Tank 432 review
Who knew that war wasn’t always rainbows and sunshine? If Tank 432 is any indication, war also involves taking prisoners and consistently drugging them to shut them up, leaving friends behind, and shitting in confined spaces, not exactly glamorous business. But while writer/director Nick Gillespie explores the terrors of actual combat, he also infuses Tank 432 with supernatural dread: its soldiers, running from enemy combatants, get stuck in an inoperable tank, eventually stalked by a teleporting creature who’s able to be in multiple places at once. Gillespie’s film is atmospheric and heavily character-driven, and for much of the film, the palpable tension overshadows a lack of events; however, Tank 432‘s final moments squander the building storyline.
The film follows a squad of soldiers transporting two POWs through a forest, finding themselves pursued by an unknown force; once they come upon a tank stationed in the middle of nowhere, they barricade themselves inside, accidentally becoming trapped in the small confines while each of them suffers from their own psychoses. Rupert Evans stars as the sickened soldier Reeves; Steve Garry plays Gantz, the hardened merc who ultimately succumbs to his own body’s needs; and Gordon Kennedy plays squad leader Smith, who seems to know a bit more than he’s letting on.
Tank 432 is, for the most part, a psychological thriller, with Gillespie’s script exploring how the soldiers deal with being locked inside small confines for days at a time. That means that much of the film moves at a slow pace, documenting character interaction and attempting to add development to characters whose pasts are intentionally mysterious. The cast is solid, an important part of Tank 432‘s makeup; it’s primarily their reactions that create the film’s tension as suspenseful pings and clanks pepper the sides of the tank, and Gillespie centers most of the action within the tank itself to give a claustrophobic reminder of the cramped quarters.
But where Tank 432 falters is its use of supernatural activity. While some of the characters see a monstrous entity, our protagonists are mostly just scared of a human threat for most of the film. It doesn’t help that Gillespie often uses aerial shots of the tank during its tensest sequences to show the audience that there’s no physical being on the outside of the tank. It takes away from some of the thrills, and ultimately it belittles the late twist.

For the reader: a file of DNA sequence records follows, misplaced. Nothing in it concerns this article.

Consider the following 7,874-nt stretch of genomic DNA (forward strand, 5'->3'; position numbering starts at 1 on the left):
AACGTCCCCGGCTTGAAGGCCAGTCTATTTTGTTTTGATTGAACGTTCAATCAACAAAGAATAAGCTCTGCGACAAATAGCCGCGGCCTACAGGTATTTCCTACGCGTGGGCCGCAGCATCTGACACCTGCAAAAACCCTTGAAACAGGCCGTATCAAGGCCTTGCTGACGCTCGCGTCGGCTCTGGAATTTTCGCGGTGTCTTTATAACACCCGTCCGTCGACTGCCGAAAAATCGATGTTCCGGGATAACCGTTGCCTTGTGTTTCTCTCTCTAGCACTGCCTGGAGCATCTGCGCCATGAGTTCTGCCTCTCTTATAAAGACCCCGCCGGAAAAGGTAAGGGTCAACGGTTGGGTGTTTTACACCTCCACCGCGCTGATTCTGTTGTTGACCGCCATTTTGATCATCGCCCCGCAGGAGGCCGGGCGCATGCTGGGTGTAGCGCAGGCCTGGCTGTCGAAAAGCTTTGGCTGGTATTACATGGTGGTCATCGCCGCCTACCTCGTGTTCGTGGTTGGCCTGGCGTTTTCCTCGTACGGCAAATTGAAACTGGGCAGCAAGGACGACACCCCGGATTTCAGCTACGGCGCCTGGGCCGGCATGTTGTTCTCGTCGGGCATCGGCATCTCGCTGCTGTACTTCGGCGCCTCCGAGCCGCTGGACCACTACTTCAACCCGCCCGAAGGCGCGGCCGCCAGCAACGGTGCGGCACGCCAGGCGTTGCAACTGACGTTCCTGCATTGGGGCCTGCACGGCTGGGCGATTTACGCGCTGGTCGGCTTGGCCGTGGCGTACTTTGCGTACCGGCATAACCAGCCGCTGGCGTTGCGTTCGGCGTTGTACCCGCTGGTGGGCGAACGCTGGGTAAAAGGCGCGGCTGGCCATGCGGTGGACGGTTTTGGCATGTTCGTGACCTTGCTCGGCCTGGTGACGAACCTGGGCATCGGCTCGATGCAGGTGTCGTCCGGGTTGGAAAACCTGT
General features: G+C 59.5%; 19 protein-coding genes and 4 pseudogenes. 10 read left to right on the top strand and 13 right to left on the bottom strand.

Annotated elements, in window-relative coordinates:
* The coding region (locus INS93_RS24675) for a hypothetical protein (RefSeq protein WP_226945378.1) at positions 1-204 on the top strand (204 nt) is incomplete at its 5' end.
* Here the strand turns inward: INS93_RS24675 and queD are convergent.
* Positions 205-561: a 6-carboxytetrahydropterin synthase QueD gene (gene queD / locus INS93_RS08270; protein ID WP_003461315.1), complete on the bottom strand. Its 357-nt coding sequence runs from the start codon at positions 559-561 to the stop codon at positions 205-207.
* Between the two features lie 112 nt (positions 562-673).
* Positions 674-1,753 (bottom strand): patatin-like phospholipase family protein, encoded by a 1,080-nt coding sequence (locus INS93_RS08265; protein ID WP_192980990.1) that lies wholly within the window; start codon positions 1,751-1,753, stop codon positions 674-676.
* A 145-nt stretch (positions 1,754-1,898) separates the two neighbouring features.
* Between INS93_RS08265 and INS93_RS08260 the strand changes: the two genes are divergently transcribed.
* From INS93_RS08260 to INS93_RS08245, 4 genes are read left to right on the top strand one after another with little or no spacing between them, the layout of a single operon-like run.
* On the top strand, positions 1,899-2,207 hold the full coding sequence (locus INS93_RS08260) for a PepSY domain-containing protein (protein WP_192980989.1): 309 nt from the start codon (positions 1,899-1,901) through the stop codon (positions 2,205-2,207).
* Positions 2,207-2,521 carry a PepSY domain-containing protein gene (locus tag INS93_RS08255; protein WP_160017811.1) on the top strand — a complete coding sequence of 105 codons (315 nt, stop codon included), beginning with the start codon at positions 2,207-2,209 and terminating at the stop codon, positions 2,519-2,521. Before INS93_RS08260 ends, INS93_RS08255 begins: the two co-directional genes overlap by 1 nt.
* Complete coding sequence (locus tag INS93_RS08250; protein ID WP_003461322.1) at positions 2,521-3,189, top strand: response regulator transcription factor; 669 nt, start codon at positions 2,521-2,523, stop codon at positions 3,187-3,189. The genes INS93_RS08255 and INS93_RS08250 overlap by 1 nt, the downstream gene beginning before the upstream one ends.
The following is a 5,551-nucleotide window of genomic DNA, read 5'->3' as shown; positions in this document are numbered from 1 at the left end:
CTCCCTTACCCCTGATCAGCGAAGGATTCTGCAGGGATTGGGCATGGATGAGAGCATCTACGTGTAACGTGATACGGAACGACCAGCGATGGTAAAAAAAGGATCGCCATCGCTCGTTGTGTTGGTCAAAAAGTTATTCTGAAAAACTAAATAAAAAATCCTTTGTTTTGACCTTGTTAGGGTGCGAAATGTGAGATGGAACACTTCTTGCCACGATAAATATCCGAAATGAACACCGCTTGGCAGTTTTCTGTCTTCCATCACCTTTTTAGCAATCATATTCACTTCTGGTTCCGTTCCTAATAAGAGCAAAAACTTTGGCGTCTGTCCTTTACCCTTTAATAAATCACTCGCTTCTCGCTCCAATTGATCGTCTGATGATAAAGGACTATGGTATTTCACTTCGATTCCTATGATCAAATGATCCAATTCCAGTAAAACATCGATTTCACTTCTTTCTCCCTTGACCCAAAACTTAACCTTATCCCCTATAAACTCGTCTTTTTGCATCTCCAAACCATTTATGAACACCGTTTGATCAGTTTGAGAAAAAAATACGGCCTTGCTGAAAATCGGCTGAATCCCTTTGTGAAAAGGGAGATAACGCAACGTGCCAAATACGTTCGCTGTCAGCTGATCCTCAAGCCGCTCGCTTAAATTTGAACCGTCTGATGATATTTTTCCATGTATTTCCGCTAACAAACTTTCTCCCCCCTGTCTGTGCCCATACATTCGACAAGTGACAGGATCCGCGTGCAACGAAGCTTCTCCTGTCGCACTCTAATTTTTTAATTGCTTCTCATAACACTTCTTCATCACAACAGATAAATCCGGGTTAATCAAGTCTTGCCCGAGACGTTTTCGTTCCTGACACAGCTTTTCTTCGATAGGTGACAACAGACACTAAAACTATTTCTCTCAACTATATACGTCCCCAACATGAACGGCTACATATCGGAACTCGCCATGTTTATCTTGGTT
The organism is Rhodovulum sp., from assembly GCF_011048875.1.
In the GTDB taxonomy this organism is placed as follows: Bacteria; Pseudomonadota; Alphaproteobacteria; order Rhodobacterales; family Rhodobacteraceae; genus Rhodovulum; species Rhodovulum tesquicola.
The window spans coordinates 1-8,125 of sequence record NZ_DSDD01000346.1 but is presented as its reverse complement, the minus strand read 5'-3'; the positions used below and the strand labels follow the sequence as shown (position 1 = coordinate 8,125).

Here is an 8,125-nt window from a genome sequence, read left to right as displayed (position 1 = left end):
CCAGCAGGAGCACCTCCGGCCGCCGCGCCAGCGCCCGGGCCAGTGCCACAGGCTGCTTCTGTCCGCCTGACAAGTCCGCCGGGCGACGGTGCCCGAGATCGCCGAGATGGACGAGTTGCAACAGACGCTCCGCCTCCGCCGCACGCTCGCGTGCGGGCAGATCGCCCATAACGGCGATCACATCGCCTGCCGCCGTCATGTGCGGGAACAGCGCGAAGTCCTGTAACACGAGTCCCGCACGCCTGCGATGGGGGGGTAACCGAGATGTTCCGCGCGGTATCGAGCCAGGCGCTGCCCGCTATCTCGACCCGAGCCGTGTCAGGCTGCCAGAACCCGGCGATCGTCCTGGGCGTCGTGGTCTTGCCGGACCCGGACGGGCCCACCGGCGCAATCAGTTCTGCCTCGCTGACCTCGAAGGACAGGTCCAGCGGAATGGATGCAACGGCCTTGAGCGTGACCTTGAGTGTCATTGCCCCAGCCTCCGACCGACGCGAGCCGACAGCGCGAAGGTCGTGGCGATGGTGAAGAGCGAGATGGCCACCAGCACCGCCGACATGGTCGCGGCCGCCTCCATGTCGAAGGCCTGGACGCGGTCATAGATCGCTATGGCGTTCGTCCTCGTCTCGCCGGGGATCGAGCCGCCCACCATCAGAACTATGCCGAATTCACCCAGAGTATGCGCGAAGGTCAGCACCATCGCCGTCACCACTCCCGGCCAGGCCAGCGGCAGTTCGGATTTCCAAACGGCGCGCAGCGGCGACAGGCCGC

That twist involves an orange powdery drug called Kratos and a liquid injection that the squad’s medic (Deirdre Mullins) keeps giving the team, but Gillespie’s writing doesn’t explore the effects of these chemicals. Instead, Gillespie is clearly hoping that the audience will be able to make those connections within the context of Tank 432; it’s clear that there’s something going on with chemical warfare and experimentation, but exactly what is happening isn’t apparent. Ultimately, the film’s final scenes leave it up to the viewer’s imagination, and there’s too much ambiguity to give a full definition of what Gillespie wants audiences to pull from the film. What Gillespie gives us is the generic “military science experiment,” which doesn’t cut it after such a prolonged 80 minutes.
Tank 432 is a frustrating watch, because there’s clearly an interesting plot hidden somewhere in the film. Unfortunately, Gillespie is unable to pare down the meandering in favor of giving more explanation for the drug experimentation, and the conclusion leaves an empty feeling as the film ends without much fanfare. Most viewers will find their patience waning as Tank 432 continues, and the weak ending leaves a lot to be desired; but for those that enjoy a more minimal experience, there are a number of eerie moments that stand out among a rather mundane offering.
Click the next page for the Blu-Ray review.